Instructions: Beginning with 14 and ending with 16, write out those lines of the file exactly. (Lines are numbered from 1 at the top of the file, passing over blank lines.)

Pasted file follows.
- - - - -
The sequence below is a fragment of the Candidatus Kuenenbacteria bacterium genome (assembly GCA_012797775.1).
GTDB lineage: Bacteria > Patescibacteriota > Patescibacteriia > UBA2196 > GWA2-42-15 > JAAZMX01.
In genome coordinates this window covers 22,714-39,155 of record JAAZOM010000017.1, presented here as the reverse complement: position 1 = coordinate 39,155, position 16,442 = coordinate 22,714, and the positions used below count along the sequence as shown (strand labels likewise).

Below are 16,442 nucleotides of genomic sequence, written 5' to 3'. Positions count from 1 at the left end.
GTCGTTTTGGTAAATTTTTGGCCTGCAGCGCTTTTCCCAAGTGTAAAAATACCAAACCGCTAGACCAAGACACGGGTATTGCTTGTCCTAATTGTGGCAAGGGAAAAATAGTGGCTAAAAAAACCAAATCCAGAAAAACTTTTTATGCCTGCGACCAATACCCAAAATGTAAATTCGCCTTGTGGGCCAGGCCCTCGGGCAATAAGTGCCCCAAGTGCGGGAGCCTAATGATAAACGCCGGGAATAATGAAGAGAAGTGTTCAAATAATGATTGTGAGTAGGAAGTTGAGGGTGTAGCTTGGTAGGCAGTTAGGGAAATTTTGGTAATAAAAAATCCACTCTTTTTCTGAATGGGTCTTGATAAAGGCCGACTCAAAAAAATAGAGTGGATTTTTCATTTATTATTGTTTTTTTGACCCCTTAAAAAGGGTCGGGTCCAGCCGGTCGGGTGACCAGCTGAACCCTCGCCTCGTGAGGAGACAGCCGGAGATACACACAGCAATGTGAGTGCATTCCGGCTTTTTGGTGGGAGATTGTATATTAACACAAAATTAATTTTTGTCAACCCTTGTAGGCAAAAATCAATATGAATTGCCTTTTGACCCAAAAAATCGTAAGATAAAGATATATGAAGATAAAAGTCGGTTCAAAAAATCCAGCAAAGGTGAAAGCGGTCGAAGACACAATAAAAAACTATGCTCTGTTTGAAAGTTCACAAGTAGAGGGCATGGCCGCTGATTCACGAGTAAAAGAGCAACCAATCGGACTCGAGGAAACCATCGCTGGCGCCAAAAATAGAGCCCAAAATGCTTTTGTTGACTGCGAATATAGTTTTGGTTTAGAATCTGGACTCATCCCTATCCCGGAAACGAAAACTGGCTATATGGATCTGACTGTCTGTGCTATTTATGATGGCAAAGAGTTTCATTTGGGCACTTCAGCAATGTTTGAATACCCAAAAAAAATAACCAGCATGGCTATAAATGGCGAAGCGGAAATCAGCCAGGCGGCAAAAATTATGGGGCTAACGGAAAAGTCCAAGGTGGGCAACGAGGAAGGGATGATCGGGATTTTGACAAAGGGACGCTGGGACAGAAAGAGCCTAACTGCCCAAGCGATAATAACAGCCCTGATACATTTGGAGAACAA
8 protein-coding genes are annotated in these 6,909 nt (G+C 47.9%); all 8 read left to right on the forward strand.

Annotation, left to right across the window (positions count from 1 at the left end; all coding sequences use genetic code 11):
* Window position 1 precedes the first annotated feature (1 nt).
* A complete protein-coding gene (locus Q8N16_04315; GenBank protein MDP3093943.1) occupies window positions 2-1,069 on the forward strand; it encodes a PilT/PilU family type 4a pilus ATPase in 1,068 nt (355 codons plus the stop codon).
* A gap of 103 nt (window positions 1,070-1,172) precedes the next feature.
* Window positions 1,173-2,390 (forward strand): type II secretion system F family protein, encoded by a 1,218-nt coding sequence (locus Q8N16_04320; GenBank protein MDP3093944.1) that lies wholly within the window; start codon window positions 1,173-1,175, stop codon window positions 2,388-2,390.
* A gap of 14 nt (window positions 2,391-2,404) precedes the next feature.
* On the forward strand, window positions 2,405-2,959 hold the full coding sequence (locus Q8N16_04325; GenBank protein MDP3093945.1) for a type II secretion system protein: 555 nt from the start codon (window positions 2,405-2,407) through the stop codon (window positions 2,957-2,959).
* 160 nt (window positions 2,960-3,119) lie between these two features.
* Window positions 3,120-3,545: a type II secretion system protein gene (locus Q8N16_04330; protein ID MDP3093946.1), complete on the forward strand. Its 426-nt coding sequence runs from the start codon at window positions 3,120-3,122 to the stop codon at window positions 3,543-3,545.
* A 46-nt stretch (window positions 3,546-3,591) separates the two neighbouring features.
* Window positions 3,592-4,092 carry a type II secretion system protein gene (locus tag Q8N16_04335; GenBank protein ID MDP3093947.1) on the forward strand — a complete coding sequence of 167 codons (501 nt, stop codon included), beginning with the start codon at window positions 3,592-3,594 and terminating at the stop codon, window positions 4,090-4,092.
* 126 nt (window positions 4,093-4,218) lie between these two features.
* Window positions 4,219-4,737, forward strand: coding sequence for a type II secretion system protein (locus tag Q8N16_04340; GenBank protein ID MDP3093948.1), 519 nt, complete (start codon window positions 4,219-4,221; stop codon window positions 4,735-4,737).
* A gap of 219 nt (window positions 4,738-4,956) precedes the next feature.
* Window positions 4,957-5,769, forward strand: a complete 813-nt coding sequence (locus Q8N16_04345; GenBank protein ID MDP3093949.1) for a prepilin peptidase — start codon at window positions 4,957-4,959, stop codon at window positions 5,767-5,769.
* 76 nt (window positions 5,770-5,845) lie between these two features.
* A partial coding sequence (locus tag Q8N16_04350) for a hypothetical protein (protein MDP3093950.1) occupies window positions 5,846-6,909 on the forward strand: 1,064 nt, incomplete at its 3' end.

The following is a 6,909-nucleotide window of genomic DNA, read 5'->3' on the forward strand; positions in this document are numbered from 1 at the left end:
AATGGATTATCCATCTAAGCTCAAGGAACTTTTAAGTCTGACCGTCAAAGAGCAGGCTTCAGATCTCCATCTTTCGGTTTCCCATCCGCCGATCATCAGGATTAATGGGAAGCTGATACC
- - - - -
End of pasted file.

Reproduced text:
* 160 nt (window positions 2,960-3,119) lie between these two features.
* Window positions 3,120-3,545: a type II secretion system protein gene (locus Q8N16_04330; protein ID MDP3093946.1), complete on the forward strand. Its 426-nt coding sequence runs from the start codon at window positions 3,120-3,122 to the stop codon at window positions 3,543-3,545.
* A 46-nt stretch (window positions 3,546-3,591) separates the two neighbouring features.